The Joker, the infamous comic book villain and nemesis to Batman, has had many origin stories throughout the 80 years since his debut. These alternating narratives of how the Joker came to be have become part of the characters’ mythos, an extension of the anarchy he loves to inflict on Batman and residents of Gotham City.
In Joker, the latest film from Todd Phillips that opened October 4 and stars Joaquin Phoenix as the titular character, the villain’s origins are once again explored with a darker twist that strays far from past iterations of his backstory.
Phoenix plays Arthur Fleck, a man struggling with a variety of mental illnesses that keeps him from finding acceptance in a city that is slowly slipping into chaos itself.
One of these illnesses causes Fleck to uncontrollably laugh at inappropriate times, leading him to carry an informational card that explains the condition to people who may be near him during an episode.
While the movie never names what specific illnesses Fleck has been diagnosed with, these fits of controllable laughter are based on an actual disorder called the pseudobulbar affect, or PBA.
The condition causes bursts of inappropriate and uncontrollable laughing or crying, and usually manifests in people who have ALS, MS, neurological conditions or traumatic brain injuries, according to Mayo Clinic.
These episodes can go on for minutes at a time, the organization says, and can cause embarrassment, social isolation, distress and depression.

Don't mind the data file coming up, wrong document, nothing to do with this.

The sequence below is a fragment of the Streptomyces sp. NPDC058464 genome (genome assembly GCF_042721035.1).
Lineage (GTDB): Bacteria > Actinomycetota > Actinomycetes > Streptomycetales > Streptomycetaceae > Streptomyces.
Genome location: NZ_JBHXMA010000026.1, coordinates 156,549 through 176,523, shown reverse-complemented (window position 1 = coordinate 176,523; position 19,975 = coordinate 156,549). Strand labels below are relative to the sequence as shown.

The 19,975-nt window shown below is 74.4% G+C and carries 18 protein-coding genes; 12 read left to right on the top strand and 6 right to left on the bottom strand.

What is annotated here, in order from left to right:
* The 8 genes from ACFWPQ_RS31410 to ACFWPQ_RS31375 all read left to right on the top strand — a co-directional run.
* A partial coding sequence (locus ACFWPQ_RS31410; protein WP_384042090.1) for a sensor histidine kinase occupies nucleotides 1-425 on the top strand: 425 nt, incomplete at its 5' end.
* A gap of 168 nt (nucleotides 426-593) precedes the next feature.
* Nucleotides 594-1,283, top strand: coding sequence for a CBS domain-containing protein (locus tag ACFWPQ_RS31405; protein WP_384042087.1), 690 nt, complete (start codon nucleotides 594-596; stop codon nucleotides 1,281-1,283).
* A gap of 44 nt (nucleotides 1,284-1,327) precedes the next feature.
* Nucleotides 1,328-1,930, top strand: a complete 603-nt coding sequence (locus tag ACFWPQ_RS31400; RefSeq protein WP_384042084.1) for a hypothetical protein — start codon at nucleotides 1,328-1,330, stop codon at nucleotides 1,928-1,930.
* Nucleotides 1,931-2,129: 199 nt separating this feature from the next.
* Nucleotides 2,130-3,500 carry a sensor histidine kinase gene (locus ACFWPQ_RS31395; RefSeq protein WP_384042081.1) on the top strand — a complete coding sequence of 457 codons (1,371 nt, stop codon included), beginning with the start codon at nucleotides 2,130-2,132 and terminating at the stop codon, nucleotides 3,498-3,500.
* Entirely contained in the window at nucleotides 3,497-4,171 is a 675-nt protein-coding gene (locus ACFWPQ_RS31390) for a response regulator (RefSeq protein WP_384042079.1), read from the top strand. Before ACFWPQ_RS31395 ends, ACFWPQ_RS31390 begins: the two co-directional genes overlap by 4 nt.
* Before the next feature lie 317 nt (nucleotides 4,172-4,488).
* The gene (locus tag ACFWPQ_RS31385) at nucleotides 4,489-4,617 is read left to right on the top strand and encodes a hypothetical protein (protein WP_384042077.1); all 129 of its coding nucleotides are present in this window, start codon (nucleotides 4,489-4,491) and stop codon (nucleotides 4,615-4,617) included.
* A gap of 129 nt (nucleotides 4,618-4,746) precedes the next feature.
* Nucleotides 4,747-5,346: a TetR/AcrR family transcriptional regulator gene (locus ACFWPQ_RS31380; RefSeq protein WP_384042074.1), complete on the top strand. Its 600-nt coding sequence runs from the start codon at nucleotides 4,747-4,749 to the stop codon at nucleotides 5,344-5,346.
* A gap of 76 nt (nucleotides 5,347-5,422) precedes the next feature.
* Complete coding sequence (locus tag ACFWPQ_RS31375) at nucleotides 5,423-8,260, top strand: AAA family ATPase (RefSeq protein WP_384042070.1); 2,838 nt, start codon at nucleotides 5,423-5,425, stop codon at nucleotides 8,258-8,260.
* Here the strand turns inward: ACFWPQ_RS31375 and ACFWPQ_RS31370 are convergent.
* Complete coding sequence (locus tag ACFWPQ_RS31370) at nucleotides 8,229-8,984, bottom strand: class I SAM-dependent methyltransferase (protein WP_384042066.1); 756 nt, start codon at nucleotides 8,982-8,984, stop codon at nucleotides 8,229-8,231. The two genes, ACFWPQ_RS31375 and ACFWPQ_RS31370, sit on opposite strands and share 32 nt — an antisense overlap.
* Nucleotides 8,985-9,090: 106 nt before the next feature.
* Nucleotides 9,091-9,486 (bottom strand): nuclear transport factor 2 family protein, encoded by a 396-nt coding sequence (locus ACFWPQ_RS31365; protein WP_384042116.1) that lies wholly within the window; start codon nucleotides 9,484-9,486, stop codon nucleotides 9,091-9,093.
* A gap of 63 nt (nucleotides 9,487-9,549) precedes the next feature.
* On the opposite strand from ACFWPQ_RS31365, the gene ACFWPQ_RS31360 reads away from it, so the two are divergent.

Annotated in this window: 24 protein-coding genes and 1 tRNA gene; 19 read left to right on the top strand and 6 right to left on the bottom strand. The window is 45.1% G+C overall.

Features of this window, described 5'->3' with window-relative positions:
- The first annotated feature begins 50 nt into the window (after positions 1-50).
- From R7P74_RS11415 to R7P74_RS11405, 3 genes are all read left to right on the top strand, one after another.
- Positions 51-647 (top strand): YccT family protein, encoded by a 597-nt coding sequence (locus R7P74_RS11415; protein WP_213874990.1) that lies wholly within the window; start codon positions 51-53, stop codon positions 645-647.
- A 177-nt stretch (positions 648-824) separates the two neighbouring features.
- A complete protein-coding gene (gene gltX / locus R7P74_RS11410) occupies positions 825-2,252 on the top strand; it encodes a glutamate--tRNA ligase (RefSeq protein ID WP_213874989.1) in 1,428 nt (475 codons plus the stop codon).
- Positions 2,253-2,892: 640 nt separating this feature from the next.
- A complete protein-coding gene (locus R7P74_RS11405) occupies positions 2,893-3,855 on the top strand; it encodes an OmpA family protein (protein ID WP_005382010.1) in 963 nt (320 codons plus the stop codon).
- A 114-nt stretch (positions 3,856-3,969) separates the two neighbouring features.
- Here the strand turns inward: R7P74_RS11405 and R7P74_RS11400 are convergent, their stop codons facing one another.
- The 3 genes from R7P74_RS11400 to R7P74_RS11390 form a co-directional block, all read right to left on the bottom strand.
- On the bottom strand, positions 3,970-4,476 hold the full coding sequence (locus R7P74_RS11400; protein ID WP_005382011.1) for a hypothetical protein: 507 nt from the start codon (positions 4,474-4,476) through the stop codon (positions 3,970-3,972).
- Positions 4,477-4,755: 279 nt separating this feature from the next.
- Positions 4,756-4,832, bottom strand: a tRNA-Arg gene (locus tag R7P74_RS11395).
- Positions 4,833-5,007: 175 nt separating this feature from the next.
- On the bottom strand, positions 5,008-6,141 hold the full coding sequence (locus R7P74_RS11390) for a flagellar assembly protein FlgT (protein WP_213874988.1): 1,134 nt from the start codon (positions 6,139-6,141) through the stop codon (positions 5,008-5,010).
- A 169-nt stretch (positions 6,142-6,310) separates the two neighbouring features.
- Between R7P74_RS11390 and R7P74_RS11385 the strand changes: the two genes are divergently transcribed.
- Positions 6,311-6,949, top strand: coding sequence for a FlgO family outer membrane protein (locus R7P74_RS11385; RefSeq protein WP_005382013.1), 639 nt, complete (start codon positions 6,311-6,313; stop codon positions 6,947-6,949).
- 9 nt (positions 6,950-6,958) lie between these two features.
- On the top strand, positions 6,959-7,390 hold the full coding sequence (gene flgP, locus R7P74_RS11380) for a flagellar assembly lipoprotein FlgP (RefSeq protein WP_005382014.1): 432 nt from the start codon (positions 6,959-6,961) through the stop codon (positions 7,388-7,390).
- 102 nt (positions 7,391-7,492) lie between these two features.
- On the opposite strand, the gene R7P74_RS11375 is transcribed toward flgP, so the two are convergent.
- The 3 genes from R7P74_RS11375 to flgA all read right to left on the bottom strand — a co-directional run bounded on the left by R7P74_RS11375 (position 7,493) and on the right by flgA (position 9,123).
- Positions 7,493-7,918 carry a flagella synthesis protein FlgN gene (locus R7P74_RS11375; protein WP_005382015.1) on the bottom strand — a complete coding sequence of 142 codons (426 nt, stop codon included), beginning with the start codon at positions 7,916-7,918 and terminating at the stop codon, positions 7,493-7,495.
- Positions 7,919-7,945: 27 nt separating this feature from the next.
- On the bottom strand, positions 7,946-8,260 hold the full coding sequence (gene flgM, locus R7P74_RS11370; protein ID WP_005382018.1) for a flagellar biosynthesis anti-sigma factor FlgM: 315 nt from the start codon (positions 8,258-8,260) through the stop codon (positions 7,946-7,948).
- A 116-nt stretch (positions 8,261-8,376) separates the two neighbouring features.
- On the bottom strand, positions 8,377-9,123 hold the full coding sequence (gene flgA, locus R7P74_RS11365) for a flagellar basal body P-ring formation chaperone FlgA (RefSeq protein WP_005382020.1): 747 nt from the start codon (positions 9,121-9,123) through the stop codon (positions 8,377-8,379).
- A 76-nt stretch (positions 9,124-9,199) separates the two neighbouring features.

“I thought of him having these reactions that one would consider inappropriate,” Phoenix told Indie Wire. “I thought of the movie as a commentary on humor in our PC culture. Somebody who was out of touch with the world, laughing at school at something horrible that has happened. How to explain that to the principal?”
In Joker, Fleck’s outbursts were triggered when he became angry, embarrassed, shocked or nervous in public situations.
Eventually, it’s an incident during a PBA episode on a train that sparks Fleck’s transformation into Joker and his descent into villainy.
According to Indie Wire, the idea of Fleck having PBA came from Phillips. Phoenix, though, isn’t entirely convinced that Fleck has the disorder.
“I never decided which one it was, but I liked the idea that it was perhaps his real nature emerging that other people were trying to suppress,” Phoenix explained to the outlet.
“I recognized from my previous work with You Were Never Really Here the signs of PTSD, and I saw that in certain moments he was in [fight] or flight,” he added. “I recognized these signs that allowed me to think about him differently.”
According to Mayo Clinic, treatment for PBA typically involves antidepressants and selective serotonin reuptake inhibitors which can help reduce episodes, but there is no cure.
Though Fleck/Joker commits despicable crimes, showing what the character is experiencing mentally could allow a path toward having sympathy for him.
“It’s hard not to have sympathy for somebody who experienced that level of childhood trauma: An overstimulated medulla looks for and perceives danger everywhere,” Phoenix told Indie Wire. “For someone in that state, does it mean his actions make sense or are justified? Obviously not.”
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